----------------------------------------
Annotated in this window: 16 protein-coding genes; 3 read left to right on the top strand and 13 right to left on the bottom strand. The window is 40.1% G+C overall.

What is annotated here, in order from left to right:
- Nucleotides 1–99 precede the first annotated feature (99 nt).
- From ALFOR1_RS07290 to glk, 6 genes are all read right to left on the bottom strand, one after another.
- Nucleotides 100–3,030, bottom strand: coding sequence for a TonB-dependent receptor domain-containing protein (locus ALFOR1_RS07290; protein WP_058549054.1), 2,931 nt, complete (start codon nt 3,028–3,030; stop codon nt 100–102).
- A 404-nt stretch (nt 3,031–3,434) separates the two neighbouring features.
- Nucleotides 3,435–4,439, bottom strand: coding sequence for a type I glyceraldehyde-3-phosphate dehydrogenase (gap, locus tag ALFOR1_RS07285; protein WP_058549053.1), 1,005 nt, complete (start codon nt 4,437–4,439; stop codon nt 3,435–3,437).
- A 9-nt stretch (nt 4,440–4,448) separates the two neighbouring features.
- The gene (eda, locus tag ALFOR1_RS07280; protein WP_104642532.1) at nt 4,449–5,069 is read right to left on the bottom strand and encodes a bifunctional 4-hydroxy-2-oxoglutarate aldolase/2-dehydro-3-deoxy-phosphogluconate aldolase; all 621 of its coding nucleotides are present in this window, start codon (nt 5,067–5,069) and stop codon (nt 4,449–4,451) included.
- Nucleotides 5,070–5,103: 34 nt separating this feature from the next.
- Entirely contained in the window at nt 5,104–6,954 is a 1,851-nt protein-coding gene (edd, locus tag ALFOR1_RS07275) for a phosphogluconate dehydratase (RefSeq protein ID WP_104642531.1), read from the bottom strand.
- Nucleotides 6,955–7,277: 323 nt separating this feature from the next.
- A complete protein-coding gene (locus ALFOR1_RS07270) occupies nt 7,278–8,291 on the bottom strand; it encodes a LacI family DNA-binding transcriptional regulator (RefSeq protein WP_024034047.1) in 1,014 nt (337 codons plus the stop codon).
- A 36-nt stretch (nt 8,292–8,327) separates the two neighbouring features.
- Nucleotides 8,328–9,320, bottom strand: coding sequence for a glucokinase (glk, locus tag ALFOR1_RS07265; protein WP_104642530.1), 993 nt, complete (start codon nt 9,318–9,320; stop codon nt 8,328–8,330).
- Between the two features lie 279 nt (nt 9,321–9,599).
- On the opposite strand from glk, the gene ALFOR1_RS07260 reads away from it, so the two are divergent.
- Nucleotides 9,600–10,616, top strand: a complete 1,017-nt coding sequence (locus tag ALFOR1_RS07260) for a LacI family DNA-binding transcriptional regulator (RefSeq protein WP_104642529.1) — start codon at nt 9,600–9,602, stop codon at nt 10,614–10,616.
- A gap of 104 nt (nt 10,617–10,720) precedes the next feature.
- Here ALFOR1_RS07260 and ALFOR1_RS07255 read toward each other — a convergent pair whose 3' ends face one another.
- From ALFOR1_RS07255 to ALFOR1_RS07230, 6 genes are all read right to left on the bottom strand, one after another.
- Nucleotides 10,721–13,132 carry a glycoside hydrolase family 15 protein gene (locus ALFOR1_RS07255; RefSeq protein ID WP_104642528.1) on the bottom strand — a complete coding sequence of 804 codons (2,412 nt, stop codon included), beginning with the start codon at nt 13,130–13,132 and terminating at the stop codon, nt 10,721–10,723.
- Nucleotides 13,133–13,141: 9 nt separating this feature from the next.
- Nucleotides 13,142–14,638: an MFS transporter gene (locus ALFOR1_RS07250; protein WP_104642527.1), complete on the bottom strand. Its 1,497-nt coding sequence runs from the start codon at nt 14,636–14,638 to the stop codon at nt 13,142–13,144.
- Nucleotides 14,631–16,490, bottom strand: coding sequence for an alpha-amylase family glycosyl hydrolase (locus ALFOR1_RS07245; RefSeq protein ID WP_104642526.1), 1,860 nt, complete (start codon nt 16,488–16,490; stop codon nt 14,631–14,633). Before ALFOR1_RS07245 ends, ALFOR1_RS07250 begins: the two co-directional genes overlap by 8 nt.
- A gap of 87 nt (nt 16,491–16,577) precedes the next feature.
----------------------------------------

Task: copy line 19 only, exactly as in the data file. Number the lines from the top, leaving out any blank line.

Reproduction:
- A gap of 104 nt (nt 10,617–10,720) precedes the next feature.